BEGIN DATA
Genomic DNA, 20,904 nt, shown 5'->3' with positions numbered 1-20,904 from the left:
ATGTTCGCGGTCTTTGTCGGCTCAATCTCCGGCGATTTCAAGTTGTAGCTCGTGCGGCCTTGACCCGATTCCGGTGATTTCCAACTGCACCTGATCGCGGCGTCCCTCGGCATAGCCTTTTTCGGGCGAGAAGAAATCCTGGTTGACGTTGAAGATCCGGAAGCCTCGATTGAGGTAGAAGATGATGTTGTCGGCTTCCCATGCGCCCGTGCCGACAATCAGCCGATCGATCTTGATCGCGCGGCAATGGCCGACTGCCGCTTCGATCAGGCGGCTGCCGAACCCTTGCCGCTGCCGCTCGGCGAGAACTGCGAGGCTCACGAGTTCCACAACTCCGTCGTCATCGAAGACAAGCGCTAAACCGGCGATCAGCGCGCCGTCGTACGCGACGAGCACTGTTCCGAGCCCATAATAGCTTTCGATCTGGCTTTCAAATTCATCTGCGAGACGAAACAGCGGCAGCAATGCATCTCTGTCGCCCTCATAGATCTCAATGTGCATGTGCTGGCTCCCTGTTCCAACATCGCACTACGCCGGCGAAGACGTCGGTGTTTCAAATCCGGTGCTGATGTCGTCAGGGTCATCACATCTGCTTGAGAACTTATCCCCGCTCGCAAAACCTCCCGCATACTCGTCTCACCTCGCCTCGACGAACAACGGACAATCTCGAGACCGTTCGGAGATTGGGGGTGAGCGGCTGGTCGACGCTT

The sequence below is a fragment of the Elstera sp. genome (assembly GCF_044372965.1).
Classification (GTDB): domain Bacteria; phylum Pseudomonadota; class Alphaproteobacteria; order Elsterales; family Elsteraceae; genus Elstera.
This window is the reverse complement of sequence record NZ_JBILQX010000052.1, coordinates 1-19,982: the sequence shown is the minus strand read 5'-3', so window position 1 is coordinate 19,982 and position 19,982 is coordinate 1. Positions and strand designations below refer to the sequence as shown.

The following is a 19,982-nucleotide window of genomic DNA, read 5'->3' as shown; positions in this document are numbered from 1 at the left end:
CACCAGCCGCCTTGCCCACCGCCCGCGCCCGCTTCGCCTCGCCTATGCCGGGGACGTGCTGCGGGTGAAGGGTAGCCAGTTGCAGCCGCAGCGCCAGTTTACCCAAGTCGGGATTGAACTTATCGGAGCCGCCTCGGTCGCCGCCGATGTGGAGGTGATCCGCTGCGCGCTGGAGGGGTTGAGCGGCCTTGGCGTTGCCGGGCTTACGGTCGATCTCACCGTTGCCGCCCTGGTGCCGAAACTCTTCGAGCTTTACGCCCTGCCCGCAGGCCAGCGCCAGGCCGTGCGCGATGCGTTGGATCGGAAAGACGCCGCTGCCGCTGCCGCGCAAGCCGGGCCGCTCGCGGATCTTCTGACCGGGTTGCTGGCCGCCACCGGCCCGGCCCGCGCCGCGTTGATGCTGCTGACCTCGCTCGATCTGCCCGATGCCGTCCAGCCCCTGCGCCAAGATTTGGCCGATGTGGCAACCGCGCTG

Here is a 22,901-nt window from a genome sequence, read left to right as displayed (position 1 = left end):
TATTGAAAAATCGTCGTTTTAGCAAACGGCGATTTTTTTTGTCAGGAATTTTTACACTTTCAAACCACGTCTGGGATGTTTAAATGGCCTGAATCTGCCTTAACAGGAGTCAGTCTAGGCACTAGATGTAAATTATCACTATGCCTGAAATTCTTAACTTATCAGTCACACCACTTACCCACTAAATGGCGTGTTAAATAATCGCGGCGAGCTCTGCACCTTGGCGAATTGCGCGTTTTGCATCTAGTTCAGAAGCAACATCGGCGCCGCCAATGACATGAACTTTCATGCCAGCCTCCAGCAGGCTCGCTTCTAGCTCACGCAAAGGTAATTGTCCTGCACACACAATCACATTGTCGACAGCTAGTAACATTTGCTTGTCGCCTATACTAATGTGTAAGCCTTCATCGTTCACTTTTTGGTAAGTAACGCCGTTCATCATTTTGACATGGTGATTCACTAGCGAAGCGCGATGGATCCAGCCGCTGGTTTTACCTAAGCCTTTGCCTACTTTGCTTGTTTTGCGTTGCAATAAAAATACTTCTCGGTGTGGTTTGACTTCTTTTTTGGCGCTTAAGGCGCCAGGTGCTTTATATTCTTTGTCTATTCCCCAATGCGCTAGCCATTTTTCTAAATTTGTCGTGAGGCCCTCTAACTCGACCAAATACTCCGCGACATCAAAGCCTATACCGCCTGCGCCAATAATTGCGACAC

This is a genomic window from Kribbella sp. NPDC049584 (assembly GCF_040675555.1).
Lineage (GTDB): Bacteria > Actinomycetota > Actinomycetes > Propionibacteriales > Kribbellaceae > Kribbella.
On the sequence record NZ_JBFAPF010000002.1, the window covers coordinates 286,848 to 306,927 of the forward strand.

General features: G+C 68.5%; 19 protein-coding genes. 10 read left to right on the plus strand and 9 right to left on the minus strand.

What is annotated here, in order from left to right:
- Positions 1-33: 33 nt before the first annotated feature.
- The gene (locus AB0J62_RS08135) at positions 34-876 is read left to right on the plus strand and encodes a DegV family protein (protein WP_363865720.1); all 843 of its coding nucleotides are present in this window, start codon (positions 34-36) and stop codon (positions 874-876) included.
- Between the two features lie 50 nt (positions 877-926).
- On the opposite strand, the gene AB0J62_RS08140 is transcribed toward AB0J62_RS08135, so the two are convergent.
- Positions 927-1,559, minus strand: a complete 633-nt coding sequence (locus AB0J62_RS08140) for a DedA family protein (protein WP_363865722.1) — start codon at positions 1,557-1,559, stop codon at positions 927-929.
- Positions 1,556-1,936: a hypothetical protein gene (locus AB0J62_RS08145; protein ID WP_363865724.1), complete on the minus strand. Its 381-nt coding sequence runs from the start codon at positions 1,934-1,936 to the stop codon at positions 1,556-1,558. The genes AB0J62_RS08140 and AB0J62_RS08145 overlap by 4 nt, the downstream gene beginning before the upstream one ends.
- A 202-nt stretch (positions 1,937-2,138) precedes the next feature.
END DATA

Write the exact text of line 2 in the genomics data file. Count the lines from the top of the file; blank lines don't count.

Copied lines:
ATGTTCGCGGTCTTTGTCGGCTCAATCTCCGGCGATTTCAAGTTGTAGCTCGTGCGGCCTTGACCCGATTCCGGTGATTTCCAACTGCACCTGATCGCGGCGTCCCTCGGCATAGCCTTTTTCGGGCGAGAAGAAATCCTGGTTGACGTTGAAGATCCGGAAGCCTCGATTGAGGTAGAAGATGATGTTGTCGGCTTCCCATGCGCCCGTGCCGACAATCAGCCGATCGATCTTGATCGCGCGGCAATGGCCGACTGCCGCTTCGATCAGGCGGCTGCCGAACCCTTGCCGCTGCCGCTCGGCGAGAACTGCGAGGCTCACGAGTTCCACAACTCCGTCGTCATCGAAGACAAGCGCTAAACCGGCGATCAGCGCGCCGTCGTACGCGACGAGCACTGTTCCGAGCCCATAATAGCTTTCGATCTGGCTTTCAAATTCATCTGCGAGACGAAACAGCGGCAGCAATGCATCTCTGTCGCCCTCATAGATCTCAATGTGCATGTGCTGGCTCCCTGTTCCAACATCGCACTACGCCGGCGAAGACGTCGGTGTTTCAAATCCGGTGCTGATGTCGTCAGGGTCATCACATCTGCTTGAGAACTTATCCCCGCTCGCAAAACCTCCCGCATACTCGTCTCACCTCGCCTCGACGAACAACGGACAATCTCGAGACCGTTCGGAGATTGGGGGTGAGCGGCTGGTCGACGCTT